I thought my message was clear. I stand with Muslims, in Canada and worldwide. But I guess some people who are looking for a certain message will find it even where it was not intended. Because I noticed today, a month after tweeting what I believed to be a message of solidarity, that someone had responded with a racist remark.

My tweet from Jan. 29, and, above, a reply.

When I saw this tweet, I felt as sick as I did when I heard the news of the shooting. It’s not that this person misinterpreted my message, per se; it’s that this a reminder of what some people truly believe. Unfortunately, this Twitter user represents the views of too many people, including the president of the United States.

Justin Trudeau greets Syrian refugees at a Canadian airport. (Image credits: The Globe and Mail)

We can tout Justin Trudeau’s acceptance of over 25,000 Syrian refugees as proof that Canada is a welcoming nation. We are, sometimes. However, there is a fine line between tolerance and acceptance, and the latter is not a hate-filled shooting, and it is not a hate-filled tweet.

I will end with a quote from Nelson Mandela: “People must learn to hate, and if they can learn to hate, they can be taught to love.” I may disagree with people who are racist, but I think they can learn to love. It is my hope that people like that Twitter user can learn to accept people who are different than them and stop advocating for violence against them, or for them to “go home.” Canada is all of our homes—and we all have a role to play to ensure it is an accepting place for everyone.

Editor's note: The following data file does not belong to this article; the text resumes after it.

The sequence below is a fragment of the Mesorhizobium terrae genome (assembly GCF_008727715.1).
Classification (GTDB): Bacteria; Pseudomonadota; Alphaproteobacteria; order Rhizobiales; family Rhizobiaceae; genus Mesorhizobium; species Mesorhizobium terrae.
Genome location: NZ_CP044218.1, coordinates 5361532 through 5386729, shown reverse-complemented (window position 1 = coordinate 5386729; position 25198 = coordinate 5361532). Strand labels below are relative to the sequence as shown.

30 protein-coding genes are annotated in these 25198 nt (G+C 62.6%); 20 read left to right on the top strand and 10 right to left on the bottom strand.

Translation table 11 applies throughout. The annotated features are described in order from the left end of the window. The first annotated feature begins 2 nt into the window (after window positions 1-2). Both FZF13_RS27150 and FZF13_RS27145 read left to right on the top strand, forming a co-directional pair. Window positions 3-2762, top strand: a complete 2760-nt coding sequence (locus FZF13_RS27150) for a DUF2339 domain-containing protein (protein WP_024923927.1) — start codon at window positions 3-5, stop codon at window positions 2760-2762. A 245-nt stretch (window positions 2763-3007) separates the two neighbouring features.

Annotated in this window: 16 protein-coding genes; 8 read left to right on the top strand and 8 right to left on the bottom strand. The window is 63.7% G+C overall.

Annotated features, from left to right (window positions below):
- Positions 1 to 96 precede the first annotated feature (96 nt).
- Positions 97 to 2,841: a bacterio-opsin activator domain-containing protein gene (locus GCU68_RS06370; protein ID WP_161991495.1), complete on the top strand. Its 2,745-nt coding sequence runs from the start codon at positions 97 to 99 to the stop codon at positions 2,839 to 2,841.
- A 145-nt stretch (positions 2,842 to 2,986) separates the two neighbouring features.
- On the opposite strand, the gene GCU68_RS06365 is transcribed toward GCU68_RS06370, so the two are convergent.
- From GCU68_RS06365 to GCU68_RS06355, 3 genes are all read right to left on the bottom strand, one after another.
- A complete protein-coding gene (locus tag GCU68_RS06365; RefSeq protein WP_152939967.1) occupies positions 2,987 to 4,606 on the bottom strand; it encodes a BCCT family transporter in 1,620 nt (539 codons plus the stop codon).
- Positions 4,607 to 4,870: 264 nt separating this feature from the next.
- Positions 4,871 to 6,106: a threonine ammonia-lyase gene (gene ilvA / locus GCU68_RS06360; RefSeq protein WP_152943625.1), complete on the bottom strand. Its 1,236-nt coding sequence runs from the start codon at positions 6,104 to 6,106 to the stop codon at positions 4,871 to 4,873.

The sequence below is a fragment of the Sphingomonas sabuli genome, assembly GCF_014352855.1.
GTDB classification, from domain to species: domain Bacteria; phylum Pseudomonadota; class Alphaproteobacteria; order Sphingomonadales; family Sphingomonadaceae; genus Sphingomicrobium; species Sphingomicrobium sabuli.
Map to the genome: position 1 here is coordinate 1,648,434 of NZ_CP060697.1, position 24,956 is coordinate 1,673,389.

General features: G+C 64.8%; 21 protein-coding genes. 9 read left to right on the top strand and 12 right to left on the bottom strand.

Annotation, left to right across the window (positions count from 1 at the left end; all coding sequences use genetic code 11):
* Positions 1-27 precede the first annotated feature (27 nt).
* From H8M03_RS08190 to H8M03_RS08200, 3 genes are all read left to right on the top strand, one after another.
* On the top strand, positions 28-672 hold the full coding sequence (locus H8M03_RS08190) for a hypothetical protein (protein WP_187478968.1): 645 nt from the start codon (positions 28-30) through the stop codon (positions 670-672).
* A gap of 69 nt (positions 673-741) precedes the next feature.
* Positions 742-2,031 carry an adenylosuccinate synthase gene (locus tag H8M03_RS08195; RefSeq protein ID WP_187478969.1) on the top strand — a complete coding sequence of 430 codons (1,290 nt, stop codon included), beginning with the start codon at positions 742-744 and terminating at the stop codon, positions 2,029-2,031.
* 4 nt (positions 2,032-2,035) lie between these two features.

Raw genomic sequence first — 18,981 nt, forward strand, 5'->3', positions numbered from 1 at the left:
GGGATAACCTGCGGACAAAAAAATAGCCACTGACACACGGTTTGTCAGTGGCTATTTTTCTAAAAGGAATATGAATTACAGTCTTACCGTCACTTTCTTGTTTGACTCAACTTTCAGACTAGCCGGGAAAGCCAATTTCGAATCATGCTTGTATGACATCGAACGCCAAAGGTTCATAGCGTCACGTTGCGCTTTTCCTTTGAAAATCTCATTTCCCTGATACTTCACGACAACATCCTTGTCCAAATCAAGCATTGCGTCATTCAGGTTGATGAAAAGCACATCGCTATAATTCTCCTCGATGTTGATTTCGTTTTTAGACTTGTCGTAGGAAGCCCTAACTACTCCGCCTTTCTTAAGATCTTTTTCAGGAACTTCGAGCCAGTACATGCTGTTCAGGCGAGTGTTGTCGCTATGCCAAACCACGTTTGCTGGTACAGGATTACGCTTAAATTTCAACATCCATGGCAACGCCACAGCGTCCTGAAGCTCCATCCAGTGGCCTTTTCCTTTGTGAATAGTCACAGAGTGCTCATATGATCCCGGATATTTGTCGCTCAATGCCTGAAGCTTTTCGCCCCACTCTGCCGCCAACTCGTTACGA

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Addressing the Aboriginal Human Rights Crisis

Tina Fontaine. 15. Her body was found in the Red River in Winnipeg, Manitoba.

Claudette Osborne. 21. Mother of three and fiancé. Missing.

Rinelle Harper. 16. Left for dead in the Assiniboine river in Winnipeg.

What do these three women have in common?

They are all aboriginal.

“This is a human rights crisis,”says Dr. Dawn Harvard, interim president of the Native Women’s Association of Canada (NWAC) to me in a phone interview. She cites the failure to protect aboriginal women and girls in Canada as a failure on behalf of the Canadian government. For the families of murdered and missing aboriginal women, Dr. Harvard explains that it is not just about finding and punishing the murderer. As much as the families want justice, what they really want is to not have been in that situation in the first place and to have their loved one back.

It is important to “get past racism, myths, and beliefs that indigenous women and girls are going missing of their own fault, because of their high risk lifestyle,” Dr. Harvard adds, stating that it is not their fault they are born into high risk conditions. She compares some aboriginal living conditions to that of third world countries – some lack hydro, heating, and proper housing. Other areas of concern include education, child welfare, and health.

Raymond Pidzamecky, a social worker from Yellowknife who has extensive experience working with aboriginal people, said by email that “we have to have courage to discuss the extraordinarily lopsided stats that exist for aboriginal people: higher suicide rates, illiteracy, sexual and physical abuse, unemployment, foster care and addiction rates.”

These statistics were discussed two weeks ago at a roundtable meeting in Ottawa, where representatives from each province and territory in Canada, and representatives from aboriginal leadership and the federal government met. At the roundtable, a national inquiry into the hundreds of missing and murdered aboriginal women was nixed. Another meeting has been scheduled to ensure the actions discussed in this meeting are taken – what those actions will be is still largely unknown.

Dr. Harvard says,  “We know it is racism. We know it is sexism. We know about Residential schools. We know the big picture – but what does a solution look like in the day to day lives of aboriginal women and girls?”

It looks like we might have to wait longer yet for an answer to this question.